• early years management
  • healthcare and health promotion
  • social work
  • the voluntary sector
  • special educational and disability support

What jobs can you do with a Early Childhood Studies degree?

Specific roles that our graduates have gone on to include:

  • training assessor
  • teacher
  • employability coordinator
  • careers advisor
  • schools liaison officer

After you leave the University, you can get help, advice and support for up to 5 years from our Careers and Employability service as you advance in your career.

Work experience and career planning

To give you the best chance of securing a great job when you graduate, our Careers and Employability service can help you find relevant work experience during your course. We can help you identify placements, internships and voluntary roles that will complement your studies and build your links within the industry.

We'll also be available to help, advise and support you for up to 5 years as you advance in your career.

This course allows you to take the Learning From Experience (LiFE) option. This means you can earn credits towards your degree for work, volunteer and research placements that you do alongside your study.

Placement year

After your second year of study, you can do a paid placement year, working within local schools and organisations. This lets you put your knowledge and skills to work while developing your links with employers.

You’ll get mentoring and support throughout your placement, to ensure you’re getting the most out of the year.

What you'll study on this BA (Hons) Early Childhood Studies with Psychology degree

Each module on this course is worth a certain number of credits.

In each year, you need to study modules worth a total of 120 credits. For example, 4 modules worth 20 credits and 1 module worth 40 credits.

To graduate with a BA (Hons) Early Childhood Studies with Psychology degree, you'll choose the Psychology options from the BA (Hons) Early Childhood Studies modules over your studies. These are the BA (Hons) Early Childhood Studies modules:

Modules

Year 1
Year 2
Year 3

Core modules

What you'll do

You'll design and complete a small group research project, which has clear and narrow scope, and is based on collaboration. You'll use one of the research approaches you've been introduced to gather data and given the opportunity to apply one of the research lenses you've been introduced to in your assessments.

What you’ll learn

When you complete this module successfully, you'll be able to:

  • Design a viable group research project
  • Evaluate different research methods and paradigms
  • Reflect on the strengths and weaknesses of different research methods and approaches to research
  • Assess a range of qualitative research methods for use in research with children and young people in the social sciences
Teaching activities
  • 24 hours of lectures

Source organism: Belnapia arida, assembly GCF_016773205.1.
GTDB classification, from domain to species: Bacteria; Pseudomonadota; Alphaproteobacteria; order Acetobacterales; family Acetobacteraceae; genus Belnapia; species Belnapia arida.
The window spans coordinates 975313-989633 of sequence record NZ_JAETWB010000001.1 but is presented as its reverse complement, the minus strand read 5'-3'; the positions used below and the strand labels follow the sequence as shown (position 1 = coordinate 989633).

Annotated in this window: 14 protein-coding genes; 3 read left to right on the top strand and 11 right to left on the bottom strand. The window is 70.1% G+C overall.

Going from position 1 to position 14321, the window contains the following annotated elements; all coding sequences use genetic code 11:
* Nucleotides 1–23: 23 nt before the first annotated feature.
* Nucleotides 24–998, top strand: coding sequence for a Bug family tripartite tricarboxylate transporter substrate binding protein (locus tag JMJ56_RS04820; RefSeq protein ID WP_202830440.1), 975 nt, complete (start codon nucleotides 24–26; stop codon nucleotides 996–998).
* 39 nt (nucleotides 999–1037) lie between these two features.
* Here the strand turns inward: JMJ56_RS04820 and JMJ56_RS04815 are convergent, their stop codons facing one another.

• 24 hours of seminars
Independent study time

We recommend you spend at least 152 hours studying independently. This is around 9 hours a week over the duration of the module.

Assessment

On this module, you'll be assessed through:

  • an oral assessment and presentation (50% of final mark)
  • a 1,500-word written assignment including essay (50% of final mark)

What you'll do
You’ll explore theories related to the physical, psychosocial, and cognitive development of children. In this module, you’ll learn about children's social, emotional and cognitive development in relation to environmental influences (e.g. the role of the family and culture) and genetics (e.g. biological determinants and factors).
What you'll learn

When you complete this module successfully, you'll be able to:

  • Describe key elements of how children and adolescents develop from a theoretical perspective
  • Explain how different stages of the growth and development processes are influenced by each other
  • Recognise how external and internal influences (nature, nurture) impact and contribute to the development of self concept in an individual
  • Discuss examples of social, emotional and cognitive development in children
Teaching activities
  • 18 x 2-hour lectures
  • 6 x 2-hour seminars
Independent study time

We recommend you spend at least 152 hours studying independently. This is around 9 hours a week over the duration of the module.

Assessment

On this module, you'll be assessed through:

  • a 1,500-word written assignment including essay (60% of final essay)
  • a 1-hour exam (40% of final essay)

What you'll do

In this module, you’ll consider these requirements and the conditions that will ensure young children flourish in settings and at home. You’ll explore the implications of policy, local initiatives and current issues related to children's health and well being while considering the inequalities and challenges to the welfare of families with young children. You'll also review emerging tensions in the wake of the Covid-19 pandemic and other contemporary issues relating to the health and wellbeing of young children and families.

What you'll learn

When you complete this module successfully, you'll be able to:

  • Gain knowledge and understanding of key issues related to the health and well being of young children